What do you get when you fuse jazz with a symphonic choir and theatrical tales from the mob underworld? The unlikely but no less fascinating answer is Lansky: The Mob’s Money Man, a ‘choral-jazz-drama’ (to coin a term) coming to the Southbank Centre in London this 27 April.

The multi-disciplinary piece dramatizes the life and crimes of mafioso man-of-mystery Meyer Lansky (pictured), popularly known as ‘The Mob’s Accountant’, who rose from abject poverty to global gambling kingpin. The staged tale of the Polish immigrant begins in the orthodox Jewish communities of pre-war Europe, moves through Ellis Island and into jazz-era New York and the hedonism of 1950s Havana.

Roland Perrin, the jazz pianist and composer responsible for this innovative work, has utilised a passion for jazz, film noir, Jewish heritage and Afro-Cuban music in this upcoming collaboration. Moreover, an autobiographical lens gives the interpretation potent depth; his own father, another ambitious young Jewish émigré, lived a similar life on the run from authorities, with family in tow. The itinerant globe-trotting behind him and now resident here in the UK, pianist Perrin claims he is ready for an “exploration of my Jewish roots.”

The performers include Perrin’s own Blue Planet Orchestra in collaboration with the David Temple’s acclaimed choir, Crouch End Festival Chorus. Vocalists Rachel Sutton and Allan Corduner also take leading roles in the storytelling.

Catch the world premier of the new commission at the Queen Elizabeth Hall, Southbank Centre on 27 April. Touted as “Gershwin for the 21st Century” this promises to be a fascinating and pioneering concert.

For more information and tickets see: www.cefc.org.uk

– Tommie Black-Roff

This month brings a rare chance to see eclectic jazzman Shahin Novrasli live on stage in a tantalising collaboration titled The Pursuit of Now, with English/Bangladeshi dancer Akram Khan, presenting itsworld premiere on 17-18 March at Sadler’s Wells as part of the second Buta Festival. Pianist and singer Novrasli blends blinding technique, faultless jazz sensibilities with a passion for ‘Mugham’, the national music of his native Azerbaijan.

For his upcoming concert in London, Novrasli’s ensemble will be providing the musical tapestry for the improvised choreography. The acclaimed Akram Khan Company, produced by Farooq Chaudry, are themselves a seasoned fusion-artist, having already collaborated with the likes of Steve Reich, Nitin Sawhney and Ben Frost.

This season’s exciting association takes place against the backdrop of increasingly ‘localised’ jazz culture in a global age. Young Novrasli, described as “formidably accomplished” by Jazzwise’s Stuart Nicholson back in May 2014, and critically acclaimed for his debut album Bayati, adds another welcome voice to jazz from the Caucasus. Tigran Hamasyan has company. The festival, whose mission is to stage Azerbaijani culture across London, winds down next month with the concert.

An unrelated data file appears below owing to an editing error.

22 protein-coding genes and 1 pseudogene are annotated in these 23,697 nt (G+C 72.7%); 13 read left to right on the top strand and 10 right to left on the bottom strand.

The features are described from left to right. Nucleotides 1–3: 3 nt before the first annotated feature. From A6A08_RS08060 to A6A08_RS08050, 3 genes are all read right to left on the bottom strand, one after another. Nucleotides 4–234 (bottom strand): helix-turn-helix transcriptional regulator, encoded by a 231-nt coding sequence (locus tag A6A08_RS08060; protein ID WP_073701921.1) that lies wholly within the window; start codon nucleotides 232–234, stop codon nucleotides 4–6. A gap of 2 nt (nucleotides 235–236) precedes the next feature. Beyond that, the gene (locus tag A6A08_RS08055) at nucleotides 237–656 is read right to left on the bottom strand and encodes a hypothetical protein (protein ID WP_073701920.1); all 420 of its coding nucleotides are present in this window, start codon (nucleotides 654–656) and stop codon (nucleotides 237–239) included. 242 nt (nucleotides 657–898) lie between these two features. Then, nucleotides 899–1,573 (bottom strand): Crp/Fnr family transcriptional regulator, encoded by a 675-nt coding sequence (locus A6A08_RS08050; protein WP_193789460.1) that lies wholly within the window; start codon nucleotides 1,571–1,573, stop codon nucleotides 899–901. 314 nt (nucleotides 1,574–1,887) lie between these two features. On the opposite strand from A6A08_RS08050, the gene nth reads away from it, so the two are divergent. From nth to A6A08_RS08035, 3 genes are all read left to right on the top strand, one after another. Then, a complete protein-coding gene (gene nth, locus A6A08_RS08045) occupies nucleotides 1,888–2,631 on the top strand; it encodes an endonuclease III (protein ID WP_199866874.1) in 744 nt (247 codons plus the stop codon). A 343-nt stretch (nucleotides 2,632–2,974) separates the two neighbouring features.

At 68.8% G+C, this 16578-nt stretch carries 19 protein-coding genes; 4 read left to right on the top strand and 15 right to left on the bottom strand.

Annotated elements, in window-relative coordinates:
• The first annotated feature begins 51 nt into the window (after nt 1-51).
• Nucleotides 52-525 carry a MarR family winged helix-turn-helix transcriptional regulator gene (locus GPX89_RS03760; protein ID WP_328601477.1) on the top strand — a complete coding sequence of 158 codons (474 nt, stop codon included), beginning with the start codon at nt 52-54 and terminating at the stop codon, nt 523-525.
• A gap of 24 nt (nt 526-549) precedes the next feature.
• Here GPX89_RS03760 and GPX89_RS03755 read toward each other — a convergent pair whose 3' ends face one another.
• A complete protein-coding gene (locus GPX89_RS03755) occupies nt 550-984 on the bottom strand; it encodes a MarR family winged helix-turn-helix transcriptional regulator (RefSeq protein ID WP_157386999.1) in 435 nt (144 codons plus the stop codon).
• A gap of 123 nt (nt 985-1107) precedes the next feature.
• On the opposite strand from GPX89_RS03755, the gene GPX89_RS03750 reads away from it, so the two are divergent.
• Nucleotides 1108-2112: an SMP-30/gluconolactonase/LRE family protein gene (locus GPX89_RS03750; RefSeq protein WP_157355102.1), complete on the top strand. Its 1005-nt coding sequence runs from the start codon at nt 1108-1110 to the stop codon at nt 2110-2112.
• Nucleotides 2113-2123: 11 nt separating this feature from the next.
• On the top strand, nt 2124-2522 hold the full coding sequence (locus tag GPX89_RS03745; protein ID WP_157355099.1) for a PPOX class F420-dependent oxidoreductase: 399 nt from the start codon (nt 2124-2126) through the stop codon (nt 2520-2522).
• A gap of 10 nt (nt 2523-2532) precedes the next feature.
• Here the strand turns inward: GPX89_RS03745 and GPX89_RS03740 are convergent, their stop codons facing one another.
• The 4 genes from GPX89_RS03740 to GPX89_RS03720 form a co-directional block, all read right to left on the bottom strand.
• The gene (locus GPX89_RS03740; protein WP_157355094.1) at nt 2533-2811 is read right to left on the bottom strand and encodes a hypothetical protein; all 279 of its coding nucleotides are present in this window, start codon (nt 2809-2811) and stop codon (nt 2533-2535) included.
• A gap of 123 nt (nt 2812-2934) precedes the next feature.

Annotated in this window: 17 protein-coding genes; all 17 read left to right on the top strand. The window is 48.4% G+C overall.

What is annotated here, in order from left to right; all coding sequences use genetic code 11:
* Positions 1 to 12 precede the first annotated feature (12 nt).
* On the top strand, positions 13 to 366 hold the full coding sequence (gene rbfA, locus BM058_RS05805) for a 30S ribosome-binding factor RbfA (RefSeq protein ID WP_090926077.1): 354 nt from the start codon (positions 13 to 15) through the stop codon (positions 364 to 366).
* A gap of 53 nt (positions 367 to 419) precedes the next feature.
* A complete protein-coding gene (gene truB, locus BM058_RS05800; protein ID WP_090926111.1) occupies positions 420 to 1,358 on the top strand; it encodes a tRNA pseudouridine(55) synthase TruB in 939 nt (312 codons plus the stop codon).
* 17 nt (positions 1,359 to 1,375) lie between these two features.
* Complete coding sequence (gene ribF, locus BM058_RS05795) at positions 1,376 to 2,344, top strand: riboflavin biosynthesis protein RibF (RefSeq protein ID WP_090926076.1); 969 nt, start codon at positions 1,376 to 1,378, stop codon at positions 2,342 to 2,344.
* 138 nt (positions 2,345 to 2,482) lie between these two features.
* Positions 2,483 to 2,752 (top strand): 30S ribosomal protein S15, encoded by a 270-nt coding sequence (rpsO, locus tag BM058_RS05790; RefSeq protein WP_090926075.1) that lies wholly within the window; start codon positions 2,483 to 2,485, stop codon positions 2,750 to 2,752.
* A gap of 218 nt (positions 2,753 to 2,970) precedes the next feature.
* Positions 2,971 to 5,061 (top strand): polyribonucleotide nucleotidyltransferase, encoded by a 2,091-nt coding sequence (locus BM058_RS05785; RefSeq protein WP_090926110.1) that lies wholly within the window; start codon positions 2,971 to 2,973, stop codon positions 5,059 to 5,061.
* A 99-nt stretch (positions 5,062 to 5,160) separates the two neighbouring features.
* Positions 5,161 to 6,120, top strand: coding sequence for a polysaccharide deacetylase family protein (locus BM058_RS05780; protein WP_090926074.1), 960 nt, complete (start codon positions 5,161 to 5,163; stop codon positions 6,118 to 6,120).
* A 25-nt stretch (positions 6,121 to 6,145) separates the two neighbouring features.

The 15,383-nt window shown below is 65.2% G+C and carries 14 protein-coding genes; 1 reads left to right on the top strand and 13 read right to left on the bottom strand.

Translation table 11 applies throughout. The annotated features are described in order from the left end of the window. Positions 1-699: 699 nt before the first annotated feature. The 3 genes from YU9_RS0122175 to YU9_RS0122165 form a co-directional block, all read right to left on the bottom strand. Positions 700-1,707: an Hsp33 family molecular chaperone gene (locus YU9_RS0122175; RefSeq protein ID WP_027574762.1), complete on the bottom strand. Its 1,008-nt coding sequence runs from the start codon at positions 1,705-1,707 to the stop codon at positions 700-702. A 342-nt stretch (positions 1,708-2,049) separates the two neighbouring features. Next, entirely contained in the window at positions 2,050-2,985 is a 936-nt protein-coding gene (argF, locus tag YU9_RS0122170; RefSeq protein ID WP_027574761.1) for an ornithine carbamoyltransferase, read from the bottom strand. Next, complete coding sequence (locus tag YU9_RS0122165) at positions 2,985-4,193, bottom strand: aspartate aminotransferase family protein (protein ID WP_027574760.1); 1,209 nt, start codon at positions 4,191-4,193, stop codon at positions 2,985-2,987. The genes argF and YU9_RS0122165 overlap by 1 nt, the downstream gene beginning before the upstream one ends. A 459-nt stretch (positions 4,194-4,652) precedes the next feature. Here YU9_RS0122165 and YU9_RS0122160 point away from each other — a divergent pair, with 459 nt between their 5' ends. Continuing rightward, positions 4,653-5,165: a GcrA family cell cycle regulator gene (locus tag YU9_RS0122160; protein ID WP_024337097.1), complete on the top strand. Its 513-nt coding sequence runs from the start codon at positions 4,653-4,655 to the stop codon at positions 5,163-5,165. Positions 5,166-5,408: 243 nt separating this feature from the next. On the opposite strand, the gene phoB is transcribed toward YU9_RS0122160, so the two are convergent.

– Tommie Black-Roff


For more info go to www.butafestival.com

Grammy-winning groove collective Snarky Puppy (pictured above) have announced a series of UK tour dates for the autumn while their keyboardist/composer Bill Laurance is also set to return to these shores in May with a tour to support the release of his new album, Swift. Following his sold-out run of eight UK dates in 2014, the keyboardist will once again be joined by Snarky bandleader/bassist Michael League and drummer Robert ‘Sput’ Searight plus members of the Dutch Metropole Orkest who will accompany the trio as they perform Laurance’s genre-hopping string-laden blend of dance-fuelled electro jazz-fusion. Their tour kicks off on 23 May at the Union Chapel in Islington. Further tour dates are: Band on the Wall, Manchester (25 May); Hall Two, The Sage, Gateshead (26 May); Nottingham Contemporary (27 May); Colston Hall, Bristol (28 May); St George’s Church, Brighton (29 May).

The full Metropole Orkest also feature on Snarky Puppy’s latest opus Sylva, which was recorded last year in the Netherlands and is released in the UK on 20 April on the Impulse! label. The band also recently recorded the vocal-led Family Dinner Vol.2 in New Orleans, with guests including Salif Keita and Jacob Collier, with that album scheduled for release in September, followed by a run of UK dates. With a large UK fanbase the band concluded their several here visits last year with a spectacular sold-out night at London’s historic Roundhouse venue, performing to over 3,000 fans as part of the EFG London Jazz Festival. Snarky Puppy dates are: Vicar Street, Dublin (29 September); O2 Academy, Leeds (1 October); Ritz Ballroom, Manchester (2 October); O2 ABC, Glasgow (3 October); The Institute, Birmingham (4 October); O2 Academy, Bristol (5 October); Eventim Apollo Hammersmith, London (6 October) and Concorde 2, Brighton (7 October).

– Mike Flynn


For more info on Bill Laurance dates go to www.serious.org.uk/Bill+Laurance+Project and Snarky Puppy go to www.serious.org.uk//snarky-puppy